‘O friends,’ expresses with exquisite passion and precision the agony of being separated from the one you love. The poem is attributed to a Hindu mystic poet named Mirabai, who lived in 16th-century India and was a notable devotee of the Hindu deity Krishna.
This poem (translated by Jane Hirshfield) offers a comprehensive understanding of the various elements that find fruition in her poetry, from the speaker’s perception of Krishna as both spiritual teacher and lover to their longing for an ecstatic reunion with them. The poem accomplishes this through a series of vividly fervent imagery and metaphors that capture the misery experienced by someone inflamed by overwhelming love.
Explore O friends,
‘O friends,’ by Mirabai unfolds as an expression of heartache by a speaker aching to be reunited with their lover.
‘O friends,’ opens with the speaker expressing both the burning intensity of their passion (“I am mad / with love”) and a sadness that “no one sees.” In the second stanza, they reveal that this love is directed at someone who isn’t currently with them. The speaker then describes how the separation has made it impossible for them to sleep peacefully and explains that their specific pain and longing are only understood by those who’ve gone through something similar. They emphasize that they’ve searched for a cure to their lovelorn anguish, but no cure exists except a reunion with their “Beloved.” The poem ends with the speaker invoking and praying to the “Dark One” (i.e., Krishna) to heal her heartbreak.
Over the centuries, thousands of poems have been attributed to Mirabai, but scholars are still unsure how many she actually wrote. Yet the folktales and legends inspired by her life have made her a monumental historical and cultural figure and a venerated Bhakti sant. Today, Mirabai’s poems are still sung in India as religious devotional songs called “bhajans,” and her poetry (including translated works) has remained timeless and impassionately affecting.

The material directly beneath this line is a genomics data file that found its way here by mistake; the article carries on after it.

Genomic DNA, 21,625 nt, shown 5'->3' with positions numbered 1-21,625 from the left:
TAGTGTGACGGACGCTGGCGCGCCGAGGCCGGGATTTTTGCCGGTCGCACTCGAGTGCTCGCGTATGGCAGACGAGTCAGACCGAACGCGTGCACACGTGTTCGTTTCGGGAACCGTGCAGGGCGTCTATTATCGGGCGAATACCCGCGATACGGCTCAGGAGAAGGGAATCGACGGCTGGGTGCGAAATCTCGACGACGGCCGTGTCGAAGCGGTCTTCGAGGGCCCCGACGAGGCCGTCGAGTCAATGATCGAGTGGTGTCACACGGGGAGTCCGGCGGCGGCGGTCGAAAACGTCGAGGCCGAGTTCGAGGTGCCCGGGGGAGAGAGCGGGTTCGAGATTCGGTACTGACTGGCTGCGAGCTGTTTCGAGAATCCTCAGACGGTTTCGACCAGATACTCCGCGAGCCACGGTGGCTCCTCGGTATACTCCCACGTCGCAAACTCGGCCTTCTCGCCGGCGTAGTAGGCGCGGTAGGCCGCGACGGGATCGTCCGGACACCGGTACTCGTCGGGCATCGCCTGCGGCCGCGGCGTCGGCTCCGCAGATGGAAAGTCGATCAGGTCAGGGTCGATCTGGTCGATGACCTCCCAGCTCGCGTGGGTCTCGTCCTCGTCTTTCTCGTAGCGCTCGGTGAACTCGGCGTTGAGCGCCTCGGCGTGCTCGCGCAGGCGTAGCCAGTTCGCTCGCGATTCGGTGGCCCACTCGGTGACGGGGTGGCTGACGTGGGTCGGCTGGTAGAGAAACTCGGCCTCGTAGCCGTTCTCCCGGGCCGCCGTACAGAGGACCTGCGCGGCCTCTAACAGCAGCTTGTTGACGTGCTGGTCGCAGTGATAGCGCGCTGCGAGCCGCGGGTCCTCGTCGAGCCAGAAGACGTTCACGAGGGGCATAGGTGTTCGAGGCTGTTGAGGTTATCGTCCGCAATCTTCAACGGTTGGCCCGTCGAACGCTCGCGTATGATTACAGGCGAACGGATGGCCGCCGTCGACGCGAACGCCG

‘O friends,’ uses a handful of literary devices, some of which include:
- Visual imagery: “When the bed of my Beloved / is spread open elsewhere?” (5-6); “O Dark One” (14).
- Auditory imagery: “Mira calls her Lord” (14).
- Metaphor: “My mattress is a sword-point, / how can I sleep” (3-4); “Only those who have felt the knife / can understand the wound” (7-8); “only the jeweler / knows the nature of the Jewel” (9-10).
O friends, I am mad
with love, and no one sees.
The opening stanza of ‘O friends,’ begins with a declaration of love by the speaker. It also contextualizes their words as being spoken to an intimate and trusted group of people. The speaker reveals to these friends that they are “mad / with love” (1-2). Mirabai’s diction accentuates the overwhelming passion of such emotion.
My mattress is a sword-point,
how can I sleep
when the bed of my Beloved
is spread open elsewhere?
In the second stanza of ‘O friends,’ the speaker offers a metaphor to help illustrate their agony. Comparing their mattress to a “sword-point” (3) that pains them to sleep without their “Beloved” (5). The image is powerful and perfectly articulates the sharp and persistent discomfort of trying to sleep alone without the one you love by your side.
Only those who have felt the knife
can understand the wound,
only the jeweler
knows the nature of the Jewel.